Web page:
In the nation's biggest news weekly, the final headline of 1999 posed a question that preoccupies many journalists these days: "A Second American Century?"

Providing some answers on the last page of Time's Dec. 27 issue, pundit Charles Krauthammer was upbeat. "The world at the turn of the 21st century is not multipolar but unipolar," he wrote. "America bestrides the world like a colossus." We are supposed to see this as a very good situation.

"The main reason for the absence of a serious challenge to American hegemony is that it is so benign," Krauthammer went on. "It does not extract tribute. It does not seek military occupation. It is not interested in acquiring territory." With such declarations, Time magazine echoes its founder, Henry Luce, who coined the "American Century" maxim six decades ago.

Like his colleagues in the punditocracy, Krauthammer recognizes that foreign rivals are restless. ("The world is stirring.") Yet the outlook is favorable: "None have the power to challenge America now. The unipolar moment will surely last for at least a generation."

Many other media outlets are also buoyant. "There's every reason to think the upcoming 100 years will prove to be yet another American century," according to the Dec. 20 issue of Fortune magazine.

On 1999's last telecast of the CBS program "Sunday Morning," a confident pronouncement came from Harold Evans, editor of U.S. News & World Report as well as the New York Daily News: "I would be prepared to say it will be another American century."

When prospects for the next century seem murky, the media fixations usually revolve around whether the United States can overpower the world -- not whether it should.

Three days before 2000 began, a front-page Christian Science Monitor story appeared under the heading "Where America Stands Among World Empires." The newspaper emphasized that "questions persist: How long will U.S. dominance last and how does it compare with past civilizations?" Circumscribed questions yielded narrow answers: The lengthy article could spare only fleeting references to downsides of American power in recent decades, such as massive carnage in Vietnam and deadly U.S. aid to the Nicaraguan contras.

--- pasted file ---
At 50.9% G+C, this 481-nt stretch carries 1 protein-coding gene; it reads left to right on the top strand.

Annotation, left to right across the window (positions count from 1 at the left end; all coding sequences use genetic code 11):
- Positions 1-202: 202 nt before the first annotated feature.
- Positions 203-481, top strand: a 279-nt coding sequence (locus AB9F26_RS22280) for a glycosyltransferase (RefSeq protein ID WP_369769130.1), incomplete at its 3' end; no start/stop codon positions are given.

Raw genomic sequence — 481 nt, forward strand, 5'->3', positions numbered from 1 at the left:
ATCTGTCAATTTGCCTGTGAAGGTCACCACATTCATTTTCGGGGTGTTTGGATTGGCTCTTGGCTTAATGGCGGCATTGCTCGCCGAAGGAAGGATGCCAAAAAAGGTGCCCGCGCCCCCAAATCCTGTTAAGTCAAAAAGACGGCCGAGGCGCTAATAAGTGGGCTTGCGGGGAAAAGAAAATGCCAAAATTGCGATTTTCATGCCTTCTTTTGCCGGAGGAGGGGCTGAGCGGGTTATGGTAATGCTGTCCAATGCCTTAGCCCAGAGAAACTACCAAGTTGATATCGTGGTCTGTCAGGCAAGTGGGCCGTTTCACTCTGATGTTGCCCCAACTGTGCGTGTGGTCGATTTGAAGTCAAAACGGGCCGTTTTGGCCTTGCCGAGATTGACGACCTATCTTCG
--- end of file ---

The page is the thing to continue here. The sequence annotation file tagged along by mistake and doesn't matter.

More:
In sync with the prevalent media assumption that Uncle Sam's global reach is overwhelmingly benign, the Monitor reported: "Some observers remain optimistic that the 21st century could be 'American' as well, particularly if the development of markets is seen as more important than armaments in a nation's future arsenal."

There is some truth to the claim by Time's Krauthammer that the present-day U.S. government "does not seek military occupation" and "is not interested in acquiring territory." Rather than sending in the army and marines, policymakers prefer to assist with the deployment of Citibank, Microsoft and the like. While military prowess remains crucial, today's cutting edge for global domination is relentless economic leverage -- what the Christian Science Monitor discreetly calls "the development of markets."

To those holding sway in Washington, foreign policy should aim to secure all economic beachheads. In the process, as college history instructor Paul Street wrote in the November issue of Z Magazine, "the United States must therefore monitor and police the planet with more diligence than ever." Despite all the talk about a world transformed, he contends, "globalization still depends on American militarism." The prevailing idea is to use military power "to create a favorable global milieu for international investors."

Common journalistic euphemisms make a lot more sense when held up to the light of such analysis. While the interests of international investors are routinely equated with the interests of humanity, the economic power structure means fabulous wealth for a few and untold poverty for many. In medialand, key owners and advertisers continue to gain enormous profits.

For the record, the last Time magazine of the 20th century included 27 full-page advertisements for products from the computer industry -- along with 17 pages of ads from car makers, 16 from financial-services firms, 14 from pharmaceutical giants, four from oil companies and four from cigarette makers.

It's no surprise that media conglomerates like Time Warner are extolling the last "American Century" and encouraging us to hope for another one. But history is not destiny.

Norman Solomon's latest book The Habits of Highly Deceptive Media: Decoding Spin and Lies in Mainstream News has just won the 1999 George Orwell Award for Distinguished Contribution to Honesty and Clarity in Public Language, presented by the National Council of Teachers of English.